Tier 3 involves a HAVS health assessment by a qualified person (eg an occupational health nurse). Where grip strength, vascular and neurological function will be assessed. If the assessment shows that the employee has HAVS, the employee Tier 4 will apply.
Tier 4 involves a formal diagnosis and is carried out by a doctor qualified in occupational health. The doctor will advise you on the employee’s fitness for work.
Tier 5 is optional and involves the referral of the employee for certain tests for HAVS.
The results may help the doctor assess fitness for work.
(b)(i) The severity of hand-arm vibration syndrome (HAVS) is usually graded according to the Stockholm workshop scales.
There is a vascular tier and Sensory-neural stages.
The Vascular tier works in stages from 0 to 4. With stage 0 being the lowest grade with no attacks, Stage 1 is having Occasional attacks on the tips of one or more fingers and is graded as Mild, Stage 2 is graded at Moderate with Occasional attacks affecting distal and middle phalanges (Rarely proximal) of one or more fingers. Stage 3 is graded as severe with frequent attacks – all phalanges, most fingers. And Stage 4 being the highest grade setting at Very severe which is the same as stage 3, but with trophic skin changes on tips (rare)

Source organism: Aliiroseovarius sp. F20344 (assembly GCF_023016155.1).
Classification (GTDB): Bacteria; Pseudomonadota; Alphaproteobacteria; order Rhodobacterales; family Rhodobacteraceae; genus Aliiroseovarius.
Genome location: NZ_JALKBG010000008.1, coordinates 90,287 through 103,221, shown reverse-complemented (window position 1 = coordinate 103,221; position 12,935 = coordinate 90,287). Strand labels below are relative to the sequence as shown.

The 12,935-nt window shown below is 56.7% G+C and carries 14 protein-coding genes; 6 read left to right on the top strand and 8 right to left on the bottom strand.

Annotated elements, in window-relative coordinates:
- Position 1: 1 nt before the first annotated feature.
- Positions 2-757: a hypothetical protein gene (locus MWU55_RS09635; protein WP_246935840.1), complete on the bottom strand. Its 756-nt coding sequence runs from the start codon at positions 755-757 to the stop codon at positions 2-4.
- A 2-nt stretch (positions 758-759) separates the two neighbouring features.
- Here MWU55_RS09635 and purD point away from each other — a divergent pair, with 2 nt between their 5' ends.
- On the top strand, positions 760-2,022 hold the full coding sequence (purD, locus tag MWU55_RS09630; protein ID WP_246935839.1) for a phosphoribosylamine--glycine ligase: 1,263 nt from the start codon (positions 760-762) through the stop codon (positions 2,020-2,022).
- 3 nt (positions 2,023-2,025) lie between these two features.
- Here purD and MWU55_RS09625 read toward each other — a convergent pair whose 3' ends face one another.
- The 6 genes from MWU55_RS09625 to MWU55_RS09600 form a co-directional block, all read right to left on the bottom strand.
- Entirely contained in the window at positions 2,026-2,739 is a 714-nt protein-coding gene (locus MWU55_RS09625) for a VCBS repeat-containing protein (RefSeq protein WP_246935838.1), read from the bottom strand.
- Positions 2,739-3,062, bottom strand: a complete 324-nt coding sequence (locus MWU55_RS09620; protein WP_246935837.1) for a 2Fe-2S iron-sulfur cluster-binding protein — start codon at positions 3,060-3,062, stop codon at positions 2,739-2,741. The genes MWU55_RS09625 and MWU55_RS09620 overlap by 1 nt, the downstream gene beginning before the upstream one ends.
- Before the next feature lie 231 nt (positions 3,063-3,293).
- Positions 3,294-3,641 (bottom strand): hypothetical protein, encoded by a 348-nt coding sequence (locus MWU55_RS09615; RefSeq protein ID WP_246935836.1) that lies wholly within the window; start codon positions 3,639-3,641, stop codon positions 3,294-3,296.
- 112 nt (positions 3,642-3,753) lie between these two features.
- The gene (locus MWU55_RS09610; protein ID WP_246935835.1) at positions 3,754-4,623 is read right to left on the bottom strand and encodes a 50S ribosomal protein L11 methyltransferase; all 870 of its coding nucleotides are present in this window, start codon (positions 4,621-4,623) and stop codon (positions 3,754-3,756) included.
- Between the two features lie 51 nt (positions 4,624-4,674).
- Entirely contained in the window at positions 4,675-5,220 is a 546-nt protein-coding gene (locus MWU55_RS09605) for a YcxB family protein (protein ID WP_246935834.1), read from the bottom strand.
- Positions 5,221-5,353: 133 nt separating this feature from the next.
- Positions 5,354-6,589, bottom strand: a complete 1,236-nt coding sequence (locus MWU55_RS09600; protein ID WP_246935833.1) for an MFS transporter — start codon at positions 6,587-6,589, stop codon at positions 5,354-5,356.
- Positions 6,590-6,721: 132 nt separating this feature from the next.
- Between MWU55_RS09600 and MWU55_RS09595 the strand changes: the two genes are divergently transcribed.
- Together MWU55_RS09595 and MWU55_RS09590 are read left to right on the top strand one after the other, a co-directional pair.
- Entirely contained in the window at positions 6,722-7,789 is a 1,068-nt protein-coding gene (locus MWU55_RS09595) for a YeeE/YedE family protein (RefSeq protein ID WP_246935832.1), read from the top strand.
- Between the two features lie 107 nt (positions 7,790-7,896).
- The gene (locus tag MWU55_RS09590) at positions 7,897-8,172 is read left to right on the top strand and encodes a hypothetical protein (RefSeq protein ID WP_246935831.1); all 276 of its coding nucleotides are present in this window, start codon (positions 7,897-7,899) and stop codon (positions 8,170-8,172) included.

The Sensory-neural stages work from stage 0SN to 3SN with stage 0SN being the lowest grade where the symptoms are Exposed to vibration – no symptoms, 1SN is the next stage up with symptoms Intermittent numbness, +/- tingling, Stage 2SN is the 2nd highest stage with symptoms Intermittent or persistent numbness, reduced sensory perception and the highest stage 3SN has symptoms Intermittent or persistent numbness, reduced tactile discrimination and/or manipulative dexterity
- recommending a return to normal duties (if this involves no vibration exposure)
- Possibly having the employee change job positions to another department or another job scope where there is no vibration present.
- adapting the existing job, if possible, to remove vibration exposure,
- finally recommending termination of employment on medical grounds